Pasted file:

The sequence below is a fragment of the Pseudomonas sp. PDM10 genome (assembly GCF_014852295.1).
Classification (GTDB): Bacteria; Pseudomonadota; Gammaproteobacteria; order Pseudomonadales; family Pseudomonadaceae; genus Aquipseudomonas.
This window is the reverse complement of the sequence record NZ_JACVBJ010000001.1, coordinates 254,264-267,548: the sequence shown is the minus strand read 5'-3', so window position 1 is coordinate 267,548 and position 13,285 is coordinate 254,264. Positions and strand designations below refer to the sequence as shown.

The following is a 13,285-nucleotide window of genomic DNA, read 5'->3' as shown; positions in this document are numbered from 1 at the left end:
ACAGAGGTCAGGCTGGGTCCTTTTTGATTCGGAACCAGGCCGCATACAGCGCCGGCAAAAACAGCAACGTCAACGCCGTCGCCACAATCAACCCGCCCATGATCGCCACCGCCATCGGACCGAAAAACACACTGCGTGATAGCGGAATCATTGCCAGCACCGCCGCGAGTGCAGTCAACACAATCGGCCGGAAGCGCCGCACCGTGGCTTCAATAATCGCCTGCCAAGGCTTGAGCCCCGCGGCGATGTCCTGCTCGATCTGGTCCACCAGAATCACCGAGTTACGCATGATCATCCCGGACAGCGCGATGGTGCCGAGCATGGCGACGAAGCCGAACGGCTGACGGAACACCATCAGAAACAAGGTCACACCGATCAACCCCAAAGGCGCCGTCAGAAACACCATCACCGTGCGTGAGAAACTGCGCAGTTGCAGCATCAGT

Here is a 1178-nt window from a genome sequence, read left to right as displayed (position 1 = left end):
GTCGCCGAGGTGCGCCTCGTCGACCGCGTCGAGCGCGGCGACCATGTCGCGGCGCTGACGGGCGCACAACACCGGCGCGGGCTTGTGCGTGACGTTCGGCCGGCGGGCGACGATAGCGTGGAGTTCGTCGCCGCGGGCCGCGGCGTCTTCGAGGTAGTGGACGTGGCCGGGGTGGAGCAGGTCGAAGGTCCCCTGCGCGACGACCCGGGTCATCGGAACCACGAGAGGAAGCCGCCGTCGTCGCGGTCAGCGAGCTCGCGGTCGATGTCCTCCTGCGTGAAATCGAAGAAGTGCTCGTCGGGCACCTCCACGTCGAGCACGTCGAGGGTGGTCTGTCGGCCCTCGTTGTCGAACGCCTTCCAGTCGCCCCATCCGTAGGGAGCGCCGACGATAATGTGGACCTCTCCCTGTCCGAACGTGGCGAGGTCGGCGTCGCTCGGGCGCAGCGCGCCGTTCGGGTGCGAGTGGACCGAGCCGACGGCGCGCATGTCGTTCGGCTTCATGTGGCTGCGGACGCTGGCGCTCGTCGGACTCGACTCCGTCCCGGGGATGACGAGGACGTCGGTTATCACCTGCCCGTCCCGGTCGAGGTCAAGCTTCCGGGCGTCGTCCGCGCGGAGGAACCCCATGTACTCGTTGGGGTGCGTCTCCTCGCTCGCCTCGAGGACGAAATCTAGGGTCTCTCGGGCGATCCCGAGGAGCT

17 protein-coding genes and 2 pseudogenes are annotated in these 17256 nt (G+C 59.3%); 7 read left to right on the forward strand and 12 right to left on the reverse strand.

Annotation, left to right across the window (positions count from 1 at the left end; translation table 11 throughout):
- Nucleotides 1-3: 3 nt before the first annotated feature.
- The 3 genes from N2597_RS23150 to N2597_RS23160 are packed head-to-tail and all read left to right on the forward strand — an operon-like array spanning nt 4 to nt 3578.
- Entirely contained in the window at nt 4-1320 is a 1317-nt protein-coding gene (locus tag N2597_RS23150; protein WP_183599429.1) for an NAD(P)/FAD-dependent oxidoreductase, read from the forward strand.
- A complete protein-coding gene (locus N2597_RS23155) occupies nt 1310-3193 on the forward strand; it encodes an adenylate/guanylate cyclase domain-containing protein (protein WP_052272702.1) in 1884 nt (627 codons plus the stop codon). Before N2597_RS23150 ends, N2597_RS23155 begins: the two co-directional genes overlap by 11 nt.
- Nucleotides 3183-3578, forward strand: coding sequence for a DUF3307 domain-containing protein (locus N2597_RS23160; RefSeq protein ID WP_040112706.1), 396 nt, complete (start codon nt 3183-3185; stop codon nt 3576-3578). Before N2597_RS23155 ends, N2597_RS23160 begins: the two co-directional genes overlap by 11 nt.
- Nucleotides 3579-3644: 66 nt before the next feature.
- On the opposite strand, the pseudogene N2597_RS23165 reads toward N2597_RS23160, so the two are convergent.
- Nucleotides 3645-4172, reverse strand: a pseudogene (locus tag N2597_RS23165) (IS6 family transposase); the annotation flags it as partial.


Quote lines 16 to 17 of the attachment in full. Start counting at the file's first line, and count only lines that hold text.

- On the opposite strand, the pseudogene N2597_RS23165 reads toward N2597_RS23160, so the two are convergent.
- Nucleotides 3645-4172, reverse strand: a pseudogene (locus tag N2597_RS23165) (IS6 family transposase); the annotation flags it as partial.